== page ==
What Are The Basic Components of Long Term Care Insurance?
As you consider the purchase of long-term care insurance, here are five terms you may not yet be familiar with:
- Daily benefit amount – The daily benefit is the maximum amount your policy will pay once you become eligible for benefits. (We’ll discuss eligibility under point number 4.) Your daily cost for long-term care can vary greatly, depending upon the area of the country in which you live.
- Benefit period – The length of time an insurance company will provide benefits. You may want to take this into consideration: the average nursing home stay is just under three years.
- Benefit pool – This amount is calculated by multiplying the daily benefit amount by the benefit period. For instance, a $300 daily benefit with a 3-year benefit would result in a benefit pool of $328,500.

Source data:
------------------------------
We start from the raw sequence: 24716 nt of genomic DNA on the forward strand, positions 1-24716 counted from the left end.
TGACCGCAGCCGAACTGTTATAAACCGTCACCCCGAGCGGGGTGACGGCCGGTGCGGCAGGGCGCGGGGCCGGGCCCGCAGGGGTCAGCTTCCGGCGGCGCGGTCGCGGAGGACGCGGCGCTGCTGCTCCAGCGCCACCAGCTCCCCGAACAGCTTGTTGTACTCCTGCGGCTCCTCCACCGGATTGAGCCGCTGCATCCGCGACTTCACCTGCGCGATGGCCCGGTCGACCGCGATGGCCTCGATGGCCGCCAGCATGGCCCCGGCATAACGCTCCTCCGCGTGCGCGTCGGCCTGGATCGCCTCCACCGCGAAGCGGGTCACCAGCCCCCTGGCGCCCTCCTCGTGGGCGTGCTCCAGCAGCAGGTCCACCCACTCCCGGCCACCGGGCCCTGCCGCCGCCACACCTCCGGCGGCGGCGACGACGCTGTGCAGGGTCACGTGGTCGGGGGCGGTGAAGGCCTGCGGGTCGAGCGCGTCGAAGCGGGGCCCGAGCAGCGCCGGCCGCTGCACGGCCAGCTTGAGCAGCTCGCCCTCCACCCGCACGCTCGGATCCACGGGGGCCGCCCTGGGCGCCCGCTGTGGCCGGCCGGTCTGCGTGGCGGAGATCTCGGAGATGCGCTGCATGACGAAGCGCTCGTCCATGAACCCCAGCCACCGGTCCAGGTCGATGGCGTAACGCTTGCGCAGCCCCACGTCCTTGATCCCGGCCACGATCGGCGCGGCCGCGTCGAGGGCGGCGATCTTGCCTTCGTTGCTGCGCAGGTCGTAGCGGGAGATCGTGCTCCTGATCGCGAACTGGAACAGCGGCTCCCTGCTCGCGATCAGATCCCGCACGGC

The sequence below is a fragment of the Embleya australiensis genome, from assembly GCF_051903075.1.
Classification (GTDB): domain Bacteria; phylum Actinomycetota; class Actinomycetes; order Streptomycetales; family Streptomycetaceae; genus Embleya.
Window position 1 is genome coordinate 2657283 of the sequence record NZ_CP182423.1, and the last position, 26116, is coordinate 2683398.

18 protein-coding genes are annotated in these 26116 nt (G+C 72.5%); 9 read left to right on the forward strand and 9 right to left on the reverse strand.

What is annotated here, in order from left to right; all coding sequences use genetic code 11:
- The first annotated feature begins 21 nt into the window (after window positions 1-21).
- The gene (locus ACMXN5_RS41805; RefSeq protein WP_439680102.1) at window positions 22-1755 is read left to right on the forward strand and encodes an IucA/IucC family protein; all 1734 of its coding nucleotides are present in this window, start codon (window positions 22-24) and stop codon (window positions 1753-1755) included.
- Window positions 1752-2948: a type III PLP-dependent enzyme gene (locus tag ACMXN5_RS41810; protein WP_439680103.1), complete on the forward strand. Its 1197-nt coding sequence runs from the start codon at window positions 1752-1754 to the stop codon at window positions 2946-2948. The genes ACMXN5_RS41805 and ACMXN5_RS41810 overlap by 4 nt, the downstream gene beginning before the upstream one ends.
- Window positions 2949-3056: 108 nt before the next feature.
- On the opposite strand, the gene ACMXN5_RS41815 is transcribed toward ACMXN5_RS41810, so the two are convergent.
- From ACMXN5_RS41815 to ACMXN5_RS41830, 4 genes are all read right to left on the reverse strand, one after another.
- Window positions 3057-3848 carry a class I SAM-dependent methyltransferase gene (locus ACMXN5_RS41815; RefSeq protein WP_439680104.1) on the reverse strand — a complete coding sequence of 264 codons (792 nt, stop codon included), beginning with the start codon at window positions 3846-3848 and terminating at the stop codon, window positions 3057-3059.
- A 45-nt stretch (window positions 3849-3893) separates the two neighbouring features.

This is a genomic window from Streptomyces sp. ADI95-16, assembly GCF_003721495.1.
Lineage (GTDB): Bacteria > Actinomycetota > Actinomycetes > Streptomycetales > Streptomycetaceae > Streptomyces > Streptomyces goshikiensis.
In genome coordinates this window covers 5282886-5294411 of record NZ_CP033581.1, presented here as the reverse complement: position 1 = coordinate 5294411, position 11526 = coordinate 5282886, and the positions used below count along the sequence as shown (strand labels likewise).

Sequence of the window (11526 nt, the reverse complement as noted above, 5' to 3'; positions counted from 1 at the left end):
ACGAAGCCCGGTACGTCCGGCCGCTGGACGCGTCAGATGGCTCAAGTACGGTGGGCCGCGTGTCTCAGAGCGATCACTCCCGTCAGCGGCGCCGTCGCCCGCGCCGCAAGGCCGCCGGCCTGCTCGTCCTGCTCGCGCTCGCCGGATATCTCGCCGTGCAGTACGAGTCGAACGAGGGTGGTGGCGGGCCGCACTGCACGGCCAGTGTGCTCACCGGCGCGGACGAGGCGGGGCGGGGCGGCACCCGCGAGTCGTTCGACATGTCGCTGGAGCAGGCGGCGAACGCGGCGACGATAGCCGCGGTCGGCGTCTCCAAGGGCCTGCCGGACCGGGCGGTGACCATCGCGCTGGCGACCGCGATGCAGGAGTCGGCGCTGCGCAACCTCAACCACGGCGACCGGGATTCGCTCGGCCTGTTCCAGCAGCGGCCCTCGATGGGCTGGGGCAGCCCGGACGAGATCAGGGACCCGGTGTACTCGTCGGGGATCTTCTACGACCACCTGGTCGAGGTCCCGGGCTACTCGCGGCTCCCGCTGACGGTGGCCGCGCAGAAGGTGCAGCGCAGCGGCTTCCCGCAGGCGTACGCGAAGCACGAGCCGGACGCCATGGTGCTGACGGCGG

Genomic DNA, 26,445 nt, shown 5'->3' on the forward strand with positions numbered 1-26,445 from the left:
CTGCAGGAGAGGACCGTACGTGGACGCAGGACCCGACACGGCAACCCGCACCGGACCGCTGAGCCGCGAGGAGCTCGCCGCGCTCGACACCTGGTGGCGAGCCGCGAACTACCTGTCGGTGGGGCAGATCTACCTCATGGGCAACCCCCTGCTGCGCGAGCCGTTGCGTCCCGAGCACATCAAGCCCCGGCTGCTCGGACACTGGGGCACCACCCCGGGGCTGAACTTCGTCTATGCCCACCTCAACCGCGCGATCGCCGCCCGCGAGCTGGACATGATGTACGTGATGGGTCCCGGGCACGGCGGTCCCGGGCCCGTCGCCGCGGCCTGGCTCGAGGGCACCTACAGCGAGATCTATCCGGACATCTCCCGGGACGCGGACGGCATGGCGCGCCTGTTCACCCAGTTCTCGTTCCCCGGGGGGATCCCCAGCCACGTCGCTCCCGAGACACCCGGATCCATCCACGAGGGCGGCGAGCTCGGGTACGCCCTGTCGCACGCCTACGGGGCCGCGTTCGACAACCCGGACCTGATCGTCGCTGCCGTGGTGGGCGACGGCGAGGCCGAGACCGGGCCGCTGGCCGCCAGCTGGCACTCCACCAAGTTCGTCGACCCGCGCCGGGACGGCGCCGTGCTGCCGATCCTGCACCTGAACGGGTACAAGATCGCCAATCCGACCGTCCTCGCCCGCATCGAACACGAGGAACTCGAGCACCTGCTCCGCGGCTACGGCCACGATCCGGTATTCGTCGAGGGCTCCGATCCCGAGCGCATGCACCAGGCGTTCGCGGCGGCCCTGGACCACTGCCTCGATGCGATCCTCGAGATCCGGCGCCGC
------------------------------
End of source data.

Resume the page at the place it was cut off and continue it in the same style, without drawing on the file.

- Elimination period – The waiting period is the period of time the policyholder would need to wait before receiving benefits from their long-term care insurance, usually 30, 60, 90, 180 or 365 days. As you might imagine, the shorter the elimination period, the more expensive the premium. Think of the elimination period for long-term care insurance in the same way you think of a deductible for your other types of insurance.
- Inflation protection – This component of long-term care insurance allows the policy to keep pace with increases in the cost of providing long-term care. Current increases are averaging about five percent per year.
This should allow you to have a basic understanding of some of the terms used to describe long-term care insurance. Because there is such a wide variety of costs and benefits, long-term care insurance is an extremely complex type of insurance to buy. Get wise advice. Contact your local professional independent agent for help in making your decisions regarding your long-term care coverage.